So far there has not been much sign that anyone is taking up on our garden’s offer of accommodation, although according to the Lovely Wife the bird box we put up in the apple tree was inspected by some of our feathered friends (albeit then turned down). It is now getting quite late in the season, and indeed the one thing we are starting to see is parent birds bringing fledglings into the garden and introducing them to the joys of bird feeders (no more caterpillars for you chaps, its sunflower seeds and fat balls from now on). Starlings and sparrows for the moment but hopefully we will get some more species with their juveniles in tow soon. They are always a cause for some hilarity as like teenagers the poor young birds have not quite worked out what all their limbs are for or how the ‘system’ works – and like many young humans as well are so keen to get their beaks on the food that they have not really taken the time to see how mum has obtained the treats in the first place… At least for a while, until the adult birds get so irritated with their offspring’s lack of getting their act together that they stop feeding them and youngster has to learn or starve. Generally we do not go down that path ourselves in functional families (that’s called being a college student I think) but I wonder if there is a temptation sometimes.

So not a vintage year so far but plenty of time for things to improve still, we are fairly sure our resident fox is a young vixen and she has been missing for a while so (thinking positively) maybe she is rearing cubs. Our pond may yet give up some new frogs to try and avoid catching in the lawn mower. The arrival of a band of badgers however will have to remain locked firmly in the land of fantasy, however.

Happy Five Hundredth Birthday, DWM

One of the things that popped through the letterbox when I was away (OK, was handed to the Lovely Wife as it was considerably too big to get through the slot) was a mysterious large, flat parcel that when shown to me via Facetime to inspired a complete lack of recognition on my part. This is unusual; although I am certainly guilty of buying too much stuff from on line retailers I can usually keep track of what I had ordered and when it was likely to arrive, but I was drawing a blank on this one.

Turns out I had to wait until I got back from Asia to find out it was actually a bumper issue of Doctor Who Magazine (from here on referred to as DWM) which has turned in issue 500.

I have no embarrassment in revealing I’m a subscriber and while the tidal wave of BBC merchandise that has appeared related to the series since it came back on television in 2005 has rather washed over me – I still have trouble believing just how much Who related stuff is out there – this is one thing that I have stuck with. And it has been a long relationship. The first issue I picked up was in 1979 – issue three, in those days you never actually found out about such things existing except by stumbling across them in a shop which nowadays even I feel strange looking back on considering targeted internet advertising making it harder to avoid knowing there is something you could spend you hard earned pocket money on. But there it was, Tom Baker on the cover being menaced by a (not actually that menacing) ‘Revenge of the Cybermen’ class cyberman (as an aside I have now just educated my spellchecker that ‘cyberman’ is a thing) lurking in a newsagent in Blyth in Northumberland, in October Half Term. Thoughts of sweets or some Spiderman comic vanished in an instant and I pounced. The relationship was off to a good start, and it is still going strong.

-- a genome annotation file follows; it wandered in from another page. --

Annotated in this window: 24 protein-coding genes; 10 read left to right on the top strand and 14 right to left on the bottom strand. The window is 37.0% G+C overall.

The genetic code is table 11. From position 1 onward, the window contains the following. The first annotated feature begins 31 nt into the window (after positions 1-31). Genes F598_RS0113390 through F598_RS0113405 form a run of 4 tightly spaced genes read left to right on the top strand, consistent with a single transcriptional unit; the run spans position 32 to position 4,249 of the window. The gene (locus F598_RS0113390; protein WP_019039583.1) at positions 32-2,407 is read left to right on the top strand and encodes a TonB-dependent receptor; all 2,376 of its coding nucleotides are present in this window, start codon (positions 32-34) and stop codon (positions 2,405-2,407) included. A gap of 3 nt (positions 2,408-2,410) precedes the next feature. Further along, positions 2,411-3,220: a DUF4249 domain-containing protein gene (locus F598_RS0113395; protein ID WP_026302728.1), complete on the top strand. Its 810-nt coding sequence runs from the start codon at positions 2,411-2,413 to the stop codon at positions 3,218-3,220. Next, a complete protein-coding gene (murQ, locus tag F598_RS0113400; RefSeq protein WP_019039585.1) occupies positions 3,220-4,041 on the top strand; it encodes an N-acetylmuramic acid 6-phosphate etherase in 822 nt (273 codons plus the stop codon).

Love of DWM is almost a separate thing to a shared love with the rest of the leadership of the programme. The best way I can put it is that over the next 497 issues (plus specials!) I’ve grown up with this magazine and reading the celebratory 500th issue it brings it home quite sharply – I know all the in jokes as well as the contributors, probably better, because the best in jokes are ones that are subtle and known only to those who think themselves clever enough to notice. I suspect younger readers are somewhat flummoxed by this month’s exercise in nostalgia but I don’t really care. This month is not for them, it is for long term followers like me who had my parents subscribe to it from issue 4 and who now automatically renews his own subscription – and probably always will until it folds.

Why such loyalty to a magazine? Well, part of it is Who off course, but I think at the moment the magazine speaks straight to me. It is written for adult fans and most of the people writing for it, as well as the people actually making the programme are within a decade either way of myself; similar touchstones. Perhaps more importantly during the wilderness years – 1989-2005 with a blip in 1996 – DWM, together with the Virgin New Adventures novels was the main crutch for fans like me that were missing the programme that we loved. Endlessly creative in finding ways of filling the gap when there was nothing really new to report it rarely felt padded and if anything it seemed quite odd when the programme came back with so much publicity – and certainly they are playing an interesting game in featuring the new stuff but not neglecting the old that aged fans like me still want to see covered – and it is an important game as they cannot afford to upset the old timers. Like any specialist restaurant or pub you might patronise (in the proper sense of the word) the casual purchasers are what gives you profit, but it is the regulars that keep you afloat. A pub without regulars will usually fail at some point, and a specialist magazine without subscribers will go the same way; thankfully my favourite magazine seems good at playing the long game.